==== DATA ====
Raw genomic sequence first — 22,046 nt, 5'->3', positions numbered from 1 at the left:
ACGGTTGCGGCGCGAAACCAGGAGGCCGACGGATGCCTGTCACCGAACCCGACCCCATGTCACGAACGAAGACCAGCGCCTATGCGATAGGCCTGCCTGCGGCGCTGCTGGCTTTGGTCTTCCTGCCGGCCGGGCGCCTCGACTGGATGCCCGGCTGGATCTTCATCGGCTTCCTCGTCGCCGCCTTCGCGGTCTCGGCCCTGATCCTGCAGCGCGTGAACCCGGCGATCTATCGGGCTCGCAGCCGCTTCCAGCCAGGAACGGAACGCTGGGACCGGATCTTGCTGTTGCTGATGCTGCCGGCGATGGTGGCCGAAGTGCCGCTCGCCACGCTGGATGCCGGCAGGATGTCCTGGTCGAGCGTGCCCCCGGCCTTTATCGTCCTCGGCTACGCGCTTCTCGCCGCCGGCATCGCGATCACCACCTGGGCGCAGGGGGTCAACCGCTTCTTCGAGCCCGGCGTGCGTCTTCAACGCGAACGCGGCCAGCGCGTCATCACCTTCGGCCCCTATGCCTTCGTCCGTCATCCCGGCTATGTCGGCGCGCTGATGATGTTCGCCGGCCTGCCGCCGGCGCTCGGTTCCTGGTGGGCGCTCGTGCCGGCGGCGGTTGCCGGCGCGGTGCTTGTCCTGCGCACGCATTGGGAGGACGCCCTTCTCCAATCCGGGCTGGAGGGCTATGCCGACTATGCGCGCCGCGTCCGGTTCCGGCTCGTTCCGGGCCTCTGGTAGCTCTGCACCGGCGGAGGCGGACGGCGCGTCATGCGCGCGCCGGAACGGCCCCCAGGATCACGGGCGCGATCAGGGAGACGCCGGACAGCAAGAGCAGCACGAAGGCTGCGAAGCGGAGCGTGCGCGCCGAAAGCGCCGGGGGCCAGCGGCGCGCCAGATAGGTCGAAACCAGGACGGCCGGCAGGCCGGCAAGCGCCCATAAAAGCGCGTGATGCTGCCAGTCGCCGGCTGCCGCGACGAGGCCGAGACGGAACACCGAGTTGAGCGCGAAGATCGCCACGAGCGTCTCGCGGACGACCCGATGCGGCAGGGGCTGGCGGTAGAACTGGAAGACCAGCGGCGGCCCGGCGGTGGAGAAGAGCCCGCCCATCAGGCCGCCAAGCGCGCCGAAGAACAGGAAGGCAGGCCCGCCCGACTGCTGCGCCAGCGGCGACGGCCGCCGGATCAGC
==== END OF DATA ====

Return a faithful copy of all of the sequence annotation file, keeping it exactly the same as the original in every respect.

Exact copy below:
Raw genomic sequence first — 22,046 nt, 5'->3', positions numbered from 1 at the left:
ACGGTTGCGGCGCGAAACCAGGAGGCCGACGGATGCCTGTCACCGAACCCGACCCCATGTCACGAACGAAGACCAGCGCCTATGCGATAGGCCTGCCTGCGGCGCTGCTGGCTTTGGTCTTCCTGCCGGCCGGGCGCCTCGACTGGATGCCCGGCTGGATCTTCATCGGCTTCCTCGTCGCCGCCTTCGCGGTCTCGGCCCTGATCCTGCAGCGCGTGAACCCGGCGATCTATCGGGCTCGCAGCCGCTTCCAGCCAGGAACGGAACGCTGGGACCGGATCTTGCTGTTGCTGATGCTGCCGGCGATGGTGGCCGAAGTGCCGCTCGCCACGCTGGATGCCGGCAGGATGTCCTGGTCGAGCGTGCCCCCGGCCTTTATCGTCCTCGGCTACGCGCTTCTCGCCGCCGGCATCGCGATCACCACCTGGGCGCAGGGGGTCAACCGCTTCTTCGAGCCCGGCGTGCGTCTTCAACGCGAACGCGGCCAGCGCGTCATCACCTTCGGCCCCTATGCCTTCGTCCGTCATCCCGGCTATGTCGGCGCGCTGATGATGTTCGCCGGCCTGCCGCCGGCGCTCGGTTCCTGGTGGGCGCTCGTGCCGGCGGCGGTTGCCGGCGCGGTGCTTGTCCTGCGCACGCATTGGGAGGACGCCCTTCTCCAATCCGGGCTGGAGGGCTATGCCGACTATGCGCGCCGCGTCCGGTTCCGGCTCGTTCCGGGCCTCTGGTAGCTCTGCACCGGCGGAGGCGGACGGCGCGTCATGCGCGCGCCGGAACGGCCCCCAGGATCACGGGCGCGATCAGGGAGACGCCGGACAGCAAGAGCAGCACGAAGGCTGCGAAGCGGAGCGTGCGCGCCGAAAGCGCCGGGGGCCAGCGGCGCGCCAGATAGGTCGAAACCAGGACGGCCGGCAGGCCGGCAAGCGCCCATAAAAGCGCGTGATGCTGCCAGTCGCCGGCTGCCGCGACGAGGCCGAGACGGAACACCGAGTTGAGCGCGAAGATCGCCACGAGCGTCTCGCGGACGACCCGATGCGGCAGGGGCTGGCGGTAGAACTGGAAGACCAGCGGCGGCCCGGCGGTGGAGAAGAGCCCGCCCATCAGGCCGCCAAGCGCGCCGAAGAACAGGAAGGCAGGCCCGCCCGACTGCTGCGCCAGCGGCGACGGCCGCCGGATCAGC